The frescos of Sistine Chapel, Einstein’s Theory of Relativity, the unpredictable Leo Messi’s dribbles… these are only some examples of creativity at the highest level. But creativity is not only a prerogative of few “beautiful minds”. Every person in everyday life has to deal with common problems that require a certain dose of creativity to be solved. Convergent thinking, that is, to follow pre-established logical steps in order to achieve a correct conclusion, has often to be combined with divergent thinking, a creative process that requires to explore different (divergent) possibilities to generate new ideas.
Of course, there are many different forms of creativity, and many ways of measuring it. The authors of the study described here chose two tests in order to measure the creativity of 100 persons that participated to the experiment. The Abbreviated Torrance Test for Adults (ATTA) quantified the divergent thinking level of people, while the Creative Achievement Questionnaire (CAQ) was used to determine their creative achievements in the real life.
In the ATTA, participants were asked for finding a solution to simple creative questions like, for example, “In how many manners would you use a toothpick?”, or for making a picture starting from an incomplete figure. Such problems forced them to seek different of ideas that were finally scored on the basis of their number and originality.
On the other hand, CAQ refers to real life: participants answered questions about their achievements in ten fields related with creativity (visual art, music, dance, architectural design, creative writing, humor, inventions, culinary arts, scientific discovery, theater and film).
However, the main goal of the study was not psychological. Scientists wanted to investigate whether it is possible to predict creativity patterns starting from the analysis of genes related with creativity. In fact, it is known that dopamine pathways in brain – specifically in frontal and striatum regions – are associated with divergent thinking. So, variations in the activity of the genes involved in dopamine pathway might have a role in the type and the level of creativity of people.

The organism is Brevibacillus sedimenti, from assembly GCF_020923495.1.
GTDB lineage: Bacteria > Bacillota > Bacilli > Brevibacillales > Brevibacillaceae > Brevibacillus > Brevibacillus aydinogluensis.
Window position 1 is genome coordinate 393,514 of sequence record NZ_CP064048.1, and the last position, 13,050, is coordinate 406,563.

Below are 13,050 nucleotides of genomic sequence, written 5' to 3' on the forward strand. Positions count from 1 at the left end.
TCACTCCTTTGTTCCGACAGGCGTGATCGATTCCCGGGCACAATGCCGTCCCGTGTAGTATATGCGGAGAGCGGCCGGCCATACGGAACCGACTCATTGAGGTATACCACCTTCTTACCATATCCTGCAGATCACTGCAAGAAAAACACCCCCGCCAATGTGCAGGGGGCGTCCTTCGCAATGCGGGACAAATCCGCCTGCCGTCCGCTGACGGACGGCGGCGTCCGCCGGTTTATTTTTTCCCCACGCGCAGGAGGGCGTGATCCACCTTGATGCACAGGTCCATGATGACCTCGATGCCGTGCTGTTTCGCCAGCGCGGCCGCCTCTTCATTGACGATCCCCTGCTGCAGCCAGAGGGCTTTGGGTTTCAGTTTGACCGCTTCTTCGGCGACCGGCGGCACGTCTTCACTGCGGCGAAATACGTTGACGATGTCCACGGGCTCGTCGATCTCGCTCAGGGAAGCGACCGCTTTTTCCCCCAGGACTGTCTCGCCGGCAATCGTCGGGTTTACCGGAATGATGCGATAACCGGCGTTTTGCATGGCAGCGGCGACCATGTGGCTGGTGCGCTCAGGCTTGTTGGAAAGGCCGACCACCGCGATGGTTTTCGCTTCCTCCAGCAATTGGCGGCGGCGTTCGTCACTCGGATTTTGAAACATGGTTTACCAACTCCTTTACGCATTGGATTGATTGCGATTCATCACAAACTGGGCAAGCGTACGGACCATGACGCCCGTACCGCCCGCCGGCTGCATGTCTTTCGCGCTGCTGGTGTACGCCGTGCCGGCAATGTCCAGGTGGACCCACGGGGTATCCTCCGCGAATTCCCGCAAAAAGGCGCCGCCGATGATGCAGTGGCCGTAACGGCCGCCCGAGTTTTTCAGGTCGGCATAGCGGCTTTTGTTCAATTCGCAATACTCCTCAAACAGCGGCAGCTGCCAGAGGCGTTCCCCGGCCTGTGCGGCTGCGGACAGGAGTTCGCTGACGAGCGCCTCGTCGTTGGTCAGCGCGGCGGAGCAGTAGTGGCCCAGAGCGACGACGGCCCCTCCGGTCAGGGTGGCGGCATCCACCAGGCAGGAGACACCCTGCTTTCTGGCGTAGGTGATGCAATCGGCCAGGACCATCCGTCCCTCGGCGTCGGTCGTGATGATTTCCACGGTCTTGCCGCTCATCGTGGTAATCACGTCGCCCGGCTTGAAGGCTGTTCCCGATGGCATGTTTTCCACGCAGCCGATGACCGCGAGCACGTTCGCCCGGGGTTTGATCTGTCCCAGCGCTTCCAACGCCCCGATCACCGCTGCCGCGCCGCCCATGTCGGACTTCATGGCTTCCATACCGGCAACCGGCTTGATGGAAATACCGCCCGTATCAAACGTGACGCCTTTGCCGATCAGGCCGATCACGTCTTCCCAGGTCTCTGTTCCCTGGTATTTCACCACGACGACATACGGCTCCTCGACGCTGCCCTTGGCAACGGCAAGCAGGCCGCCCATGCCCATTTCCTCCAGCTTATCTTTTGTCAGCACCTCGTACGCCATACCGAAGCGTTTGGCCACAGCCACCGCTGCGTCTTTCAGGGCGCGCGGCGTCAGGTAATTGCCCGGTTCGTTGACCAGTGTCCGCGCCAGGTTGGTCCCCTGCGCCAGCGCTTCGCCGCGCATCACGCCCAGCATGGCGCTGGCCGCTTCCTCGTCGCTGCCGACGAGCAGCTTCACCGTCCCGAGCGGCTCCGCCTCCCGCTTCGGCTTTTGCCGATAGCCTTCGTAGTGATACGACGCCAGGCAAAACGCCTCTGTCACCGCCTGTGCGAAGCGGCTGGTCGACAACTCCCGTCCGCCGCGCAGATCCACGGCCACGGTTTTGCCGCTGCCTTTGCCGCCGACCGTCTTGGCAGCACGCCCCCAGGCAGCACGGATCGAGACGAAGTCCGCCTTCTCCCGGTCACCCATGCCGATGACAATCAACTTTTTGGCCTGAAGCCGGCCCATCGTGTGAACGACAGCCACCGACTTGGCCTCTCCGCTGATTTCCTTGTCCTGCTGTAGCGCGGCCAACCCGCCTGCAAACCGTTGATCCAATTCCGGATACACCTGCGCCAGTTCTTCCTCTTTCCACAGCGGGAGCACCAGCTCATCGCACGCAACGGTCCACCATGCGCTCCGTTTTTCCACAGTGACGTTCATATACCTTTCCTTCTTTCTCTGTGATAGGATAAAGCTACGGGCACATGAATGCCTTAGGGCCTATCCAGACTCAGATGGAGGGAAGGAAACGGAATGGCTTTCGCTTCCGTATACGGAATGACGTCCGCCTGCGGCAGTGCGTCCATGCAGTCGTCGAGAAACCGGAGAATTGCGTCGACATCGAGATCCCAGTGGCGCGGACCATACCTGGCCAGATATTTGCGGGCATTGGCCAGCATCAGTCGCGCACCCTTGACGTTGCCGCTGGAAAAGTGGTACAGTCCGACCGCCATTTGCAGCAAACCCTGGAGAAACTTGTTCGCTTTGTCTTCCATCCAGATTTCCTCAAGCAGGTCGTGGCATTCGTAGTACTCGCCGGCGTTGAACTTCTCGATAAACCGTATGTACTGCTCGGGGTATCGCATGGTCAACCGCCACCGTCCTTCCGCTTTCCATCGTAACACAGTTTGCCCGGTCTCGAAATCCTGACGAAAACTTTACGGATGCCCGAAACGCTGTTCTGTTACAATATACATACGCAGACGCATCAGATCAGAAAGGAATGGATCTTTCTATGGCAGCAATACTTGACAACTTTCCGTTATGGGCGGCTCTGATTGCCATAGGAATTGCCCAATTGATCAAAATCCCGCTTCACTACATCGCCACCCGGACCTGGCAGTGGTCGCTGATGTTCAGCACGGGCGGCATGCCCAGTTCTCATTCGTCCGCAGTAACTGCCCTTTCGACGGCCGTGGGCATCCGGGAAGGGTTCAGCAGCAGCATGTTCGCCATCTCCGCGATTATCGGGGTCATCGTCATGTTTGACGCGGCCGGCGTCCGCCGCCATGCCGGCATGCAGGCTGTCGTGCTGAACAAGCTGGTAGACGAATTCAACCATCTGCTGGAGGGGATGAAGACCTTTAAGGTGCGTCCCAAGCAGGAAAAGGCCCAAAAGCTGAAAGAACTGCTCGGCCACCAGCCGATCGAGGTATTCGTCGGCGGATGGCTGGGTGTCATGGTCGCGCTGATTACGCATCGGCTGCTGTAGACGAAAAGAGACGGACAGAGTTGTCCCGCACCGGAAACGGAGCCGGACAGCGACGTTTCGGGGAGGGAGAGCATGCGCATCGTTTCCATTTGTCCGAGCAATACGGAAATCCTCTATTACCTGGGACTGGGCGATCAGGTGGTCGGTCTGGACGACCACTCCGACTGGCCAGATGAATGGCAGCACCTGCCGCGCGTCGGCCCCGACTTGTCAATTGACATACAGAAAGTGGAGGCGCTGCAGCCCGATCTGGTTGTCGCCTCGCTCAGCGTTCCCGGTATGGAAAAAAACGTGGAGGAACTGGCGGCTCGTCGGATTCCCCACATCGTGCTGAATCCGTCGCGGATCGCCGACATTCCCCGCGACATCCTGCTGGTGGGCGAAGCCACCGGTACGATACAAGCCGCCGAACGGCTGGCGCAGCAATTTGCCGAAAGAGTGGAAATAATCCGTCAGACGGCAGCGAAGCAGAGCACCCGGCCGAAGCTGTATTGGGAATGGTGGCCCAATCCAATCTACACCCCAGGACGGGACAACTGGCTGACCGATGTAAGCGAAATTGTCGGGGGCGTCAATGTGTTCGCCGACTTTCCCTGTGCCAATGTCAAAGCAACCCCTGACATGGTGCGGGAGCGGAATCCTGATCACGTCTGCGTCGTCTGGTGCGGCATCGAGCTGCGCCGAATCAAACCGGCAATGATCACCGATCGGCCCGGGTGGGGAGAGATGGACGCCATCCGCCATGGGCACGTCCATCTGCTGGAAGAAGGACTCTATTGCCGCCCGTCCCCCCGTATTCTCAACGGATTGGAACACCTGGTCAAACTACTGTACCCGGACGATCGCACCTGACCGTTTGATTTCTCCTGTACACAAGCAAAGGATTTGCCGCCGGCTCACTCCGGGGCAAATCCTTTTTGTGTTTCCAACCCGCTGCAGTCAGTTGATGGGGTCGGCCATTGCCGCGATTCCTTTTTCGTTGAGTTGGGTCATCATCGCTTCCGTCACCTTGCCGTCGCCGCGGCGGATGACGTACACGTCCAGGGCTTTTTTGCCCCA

Following the last hypothesis, researchers compared ATTA and CAQ results with the polymorphisms of two genes associated with dopaminergic function. One gene codes for the enzyme COMT, involved in the dopamine degradation pathway in the prefrontal cortex. The other gene codes for the DAT protein, that is responsible for the dopamine reuptake in the striatum.
The participants of the study presented small variations (polymorphisms) in COMT amino acid composition: some of them had a Valine (Val) at a specific site of the enzyme, while in others Val was substituted by a Methionine (Met). Moreover, some people had two homozygous alleles (Val/Val or Met/Met), while others were heterozygous (Val/Met). Analogously, two allelic forms of the gene coding for DAT protein were present. There were 9 or 10 copies of DAT allele, in homozygosis or heterozygosis as well.
In this study, COMT and DAT polymorphisms have shown to have a functional role that affects the dopaminergic system, thus modulating creative performance. Without entering in details, the study has found a clear interaction between both polymorphisms, that even led to different results, depending on the DAT polymorphism. For example, people with 9 copies of DAT gene had better results in ATTA divergent thinking test when associated with Val/Met alleles of COMT gene. Conversely, people with 10 copies of DAT gene had better results when associated with Met/Met polymorphism… and so on. Every possible combination affected creativity with a different range of shades.
The activity of dopamine in frontal and striatum regions of brain is related with creativity in humans. Interactions among dopamine pathways in these regions, together with the reciprocal influence of COMT and DAT dopamine genes, affects the dopaminergic system. So, genetic studies can be used to predict creativity at an individual level.
Zabelina D. et al. Dopamine and the Creative Mind: Individual Differences in Creativity Are Predicted by Interactions between Dopamine Genes DAT and COMT. PLoS One. 2016 Jan 19;11(1):e0146768.
The elaboration of this post has been financed by the project PI15/01082, as a part of the National Plan of I+D+I and co-financed by the ISCIII – General Deputy Direction for Evaluation and Development of Health Research – and the European Regional Development Fund (ERDF).